Children need to have high-quality books become a part of their daily experiences.
The classroom library should be well stocked with a variety of high-quality books and magazines. Children should have the opportunity to select their own books, and the teacher should also suggest books to extend an idea for a classroom activity or to suit an individual child’s interest.
Child Care and Literacy
Increasing numbers of very young children are spending time in day care settings, where the main focus has traditionally been on providing good physical care. Literacy enrichment has not been a high priority.
One major obstacle to high-quality day care is the lack of good books in many day care and preschool settings. In one interesting program, a private foundation, a major city library system, and five surrounding county libraries teamed up with a university researcher, early childhood professionals, and day care teachers to bring literacy to the care of children from infancy through age five. The goal: to increase exposure to print and meaningful language among very young children.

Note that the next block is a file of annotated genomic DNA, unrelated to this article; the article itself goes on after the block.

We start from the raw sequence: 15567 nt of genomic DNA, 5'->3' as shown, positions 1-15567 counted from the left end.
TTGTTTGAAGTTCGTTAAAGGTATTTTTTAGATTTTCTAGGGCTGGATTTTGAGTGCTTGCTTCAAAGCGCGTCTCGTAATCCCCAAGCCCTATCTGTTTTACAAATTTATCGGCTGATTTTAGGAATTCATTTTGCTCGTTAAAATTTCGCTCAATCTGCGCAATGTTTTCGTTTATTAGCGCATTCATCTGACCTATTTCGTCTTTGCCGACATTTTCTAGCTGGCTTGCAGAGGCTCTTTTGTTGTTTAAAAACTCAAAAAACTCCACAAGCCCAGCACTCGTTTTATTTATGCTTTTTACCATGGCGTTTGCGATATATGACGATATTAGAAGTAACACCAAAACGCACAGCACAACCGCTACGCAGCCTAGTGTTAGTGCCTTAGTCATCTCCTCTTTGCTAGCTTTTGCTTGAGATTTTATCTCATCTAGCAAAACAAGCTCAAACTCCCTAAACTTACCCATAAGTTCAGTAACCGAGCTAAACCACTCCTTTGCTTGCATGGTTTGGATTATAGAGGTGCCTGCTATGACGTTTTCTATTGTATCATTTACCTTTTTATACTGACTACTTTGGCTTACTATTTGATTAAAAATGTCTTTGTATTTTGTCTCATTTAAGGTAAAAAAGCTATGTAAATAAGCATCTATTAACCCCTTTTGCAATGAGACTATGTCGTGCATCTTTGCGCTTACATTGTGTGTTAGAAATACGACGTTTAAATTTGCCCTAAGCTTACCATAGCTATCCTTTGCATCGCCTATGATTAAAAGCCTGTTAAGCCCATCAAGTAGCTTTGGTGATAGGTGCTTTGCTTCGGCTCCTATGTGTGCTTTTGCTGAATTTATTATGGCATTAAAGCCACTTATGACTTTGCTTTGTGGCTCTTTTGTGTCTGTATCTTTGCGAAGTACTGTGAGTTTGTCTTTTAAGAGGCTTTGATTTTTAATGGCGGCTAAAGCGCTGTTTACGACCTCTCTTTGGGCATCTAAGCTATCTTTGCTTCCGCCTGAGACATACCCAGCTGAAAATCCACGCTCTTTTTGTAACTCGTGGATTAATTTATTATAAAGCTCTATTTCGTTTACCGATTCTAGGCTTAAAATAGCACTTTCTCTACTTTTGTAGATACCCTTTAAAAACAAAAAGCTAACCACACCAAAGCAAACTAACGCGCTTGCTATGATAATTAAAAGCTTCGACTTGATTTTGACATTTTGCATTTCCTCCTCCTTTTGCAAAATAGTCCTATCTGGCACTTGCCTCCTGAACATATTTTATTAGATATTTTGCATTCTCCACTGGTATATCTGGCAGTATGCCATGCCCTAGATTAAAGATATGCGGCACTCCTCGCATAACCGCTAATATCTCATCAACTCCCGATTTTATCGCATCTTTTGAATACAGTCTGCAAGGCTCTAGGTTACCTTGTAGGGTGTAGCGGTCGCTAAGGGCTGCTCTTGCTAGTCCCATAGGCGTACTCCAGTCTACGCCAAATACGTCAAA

In what they called the Great Book Flood of 1996, 322 child care centers serving 17,675 mainly poor children received large quantities of high-quality books—at a ratio of five per child. They also received materials needed to create book areas and library corners. Teachers received 10 hours of training in early literacy development, storybook reading techniques, book selection, and book-related activities. Libraries participated by offering speakers, activities, and celebrations focused on books.
At the end of the program, teachers reported that they read more frequently and for longer periods to their children each day, in addition to giving them greater access to books in the classroom. Children showed substantial benefits, with improvements in their competence at narration, concepts of print, concepts of writing, and letter knowledge. The children continued to show gains at a follow-up study during their kindergarten year.